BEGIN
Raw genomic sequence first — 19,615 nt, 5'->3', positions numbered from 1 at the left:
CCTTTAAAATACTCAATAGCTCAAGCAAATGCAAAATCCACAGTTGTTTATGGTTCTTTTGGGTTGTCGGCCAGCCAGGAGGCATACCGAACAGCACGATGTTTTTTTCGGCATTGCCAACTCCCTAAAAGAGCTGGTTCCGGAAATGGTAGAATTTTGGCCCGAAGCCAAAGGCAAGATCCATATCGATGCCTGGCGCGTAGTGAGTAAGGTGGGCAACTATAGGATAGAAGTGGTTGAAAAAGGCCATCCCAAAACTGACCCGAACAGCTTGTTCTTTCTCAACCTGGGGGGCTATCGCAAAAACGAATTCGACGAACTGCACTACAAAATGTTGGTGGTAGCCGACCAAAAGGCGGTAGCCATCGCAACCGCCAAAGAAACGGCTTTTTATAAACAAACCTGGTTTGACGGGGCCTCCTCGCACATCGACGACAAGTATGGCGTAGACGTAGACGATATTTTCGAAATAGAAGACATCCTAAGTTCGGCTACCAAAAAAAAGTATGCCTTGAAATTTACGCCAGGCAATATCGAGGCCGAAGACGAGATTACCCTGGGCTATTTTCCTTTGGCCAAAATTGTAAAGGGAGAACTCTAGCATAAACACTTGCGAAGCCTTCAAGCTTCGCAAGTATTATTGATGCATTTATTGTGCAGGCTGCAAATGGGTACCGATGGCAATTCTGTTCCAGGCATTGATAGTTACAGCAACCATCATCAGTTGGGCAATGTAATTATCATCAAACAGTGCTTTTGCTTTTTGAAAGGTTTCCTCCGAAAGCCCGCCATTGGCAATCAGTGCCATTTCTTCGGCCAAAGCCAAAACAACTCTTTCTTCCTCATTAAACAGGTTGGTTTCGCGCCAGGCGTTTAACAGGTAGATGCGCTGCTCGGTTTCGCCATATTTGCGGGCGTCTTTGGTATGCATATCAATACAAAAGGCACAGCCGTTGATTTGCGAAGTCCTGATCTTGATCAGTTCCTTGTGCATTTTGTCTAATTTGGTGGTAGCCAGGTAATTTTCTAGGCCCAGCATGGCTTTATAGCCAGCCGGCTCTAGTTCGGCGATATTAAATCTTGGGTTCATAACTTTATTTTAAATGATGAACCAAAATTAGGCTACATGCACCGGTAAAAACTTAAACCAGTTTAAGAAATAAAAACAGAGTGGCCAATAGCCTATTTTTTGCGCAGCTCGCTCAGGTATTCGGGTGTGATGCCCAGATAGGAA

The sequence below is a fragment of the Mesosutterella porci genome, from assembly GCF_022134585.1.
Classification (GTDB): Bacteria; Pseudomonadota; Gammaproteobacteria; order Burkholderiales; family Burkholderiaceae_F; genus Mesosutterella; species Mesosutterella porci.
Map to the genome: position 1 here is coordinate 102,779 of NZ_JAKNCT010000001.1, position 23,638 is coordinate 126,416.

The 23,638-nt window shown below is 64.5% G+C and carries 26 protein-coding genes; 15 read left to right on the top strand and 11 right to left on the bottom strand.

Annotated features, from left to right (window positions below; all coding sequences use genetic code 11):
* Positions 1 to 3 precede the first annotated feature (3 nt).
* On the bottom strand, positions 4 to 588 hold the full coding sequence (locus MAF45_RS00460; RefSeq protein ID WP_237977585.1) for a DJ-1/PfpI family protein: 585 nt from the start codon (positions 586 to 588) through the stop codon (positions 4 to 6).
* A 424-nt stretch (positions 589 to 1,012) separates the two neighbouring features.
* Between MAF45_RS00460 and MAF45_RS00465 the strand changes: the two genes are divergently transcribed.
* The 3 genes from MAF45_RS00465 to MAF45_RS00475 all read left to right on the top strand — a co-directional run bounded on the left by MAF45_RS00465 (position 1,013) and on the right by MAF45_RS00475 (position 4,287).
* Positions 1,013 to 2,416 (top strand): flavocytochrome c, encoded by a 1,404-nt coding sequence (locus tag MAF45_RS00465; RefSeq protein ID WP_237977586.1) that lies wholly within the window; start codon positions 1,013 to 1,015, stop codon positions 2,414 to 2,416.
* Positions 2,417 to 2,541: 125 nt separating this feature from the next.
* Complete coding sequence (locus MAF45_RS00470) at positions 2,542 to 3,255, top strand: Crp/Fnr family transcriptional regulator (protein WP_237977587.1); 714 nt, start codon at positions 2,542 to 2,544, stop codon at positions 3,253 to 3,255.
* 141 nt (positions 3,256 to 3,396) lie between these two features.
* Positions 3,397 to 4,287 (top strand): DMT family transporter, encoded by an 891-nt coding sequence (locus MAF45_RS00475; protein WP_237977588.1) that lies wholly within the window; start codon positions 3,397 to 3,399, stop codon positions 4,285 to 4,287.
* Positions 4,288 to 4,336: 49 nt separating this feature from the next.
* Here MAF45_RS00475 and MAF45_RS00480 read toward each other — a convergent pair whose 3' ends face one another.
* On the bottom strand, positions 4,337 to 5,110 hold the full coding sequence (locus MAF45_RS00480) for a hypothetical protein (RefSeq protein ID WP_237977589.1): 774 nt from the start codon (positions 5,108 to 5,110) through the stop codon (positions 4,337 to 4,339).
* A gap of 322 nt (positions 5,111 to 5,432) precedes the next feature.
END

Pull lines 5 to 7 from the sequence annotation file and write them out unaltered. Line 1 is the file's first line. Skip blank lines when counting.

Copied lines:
Map to the genome: position 1 here is coordinate 102,779 of NZ_JAKNCT010000001.1, position 23,638 is coordinate 126,416.

The 23,638-nt window shown below is 64.5% G+C and carries 26 protein-coding genes; 15 read left to right on the top strand and 11 right to left on the bottom strand.

Annotated features, from left to right (window positions below; all coding sequences use genetic code 11):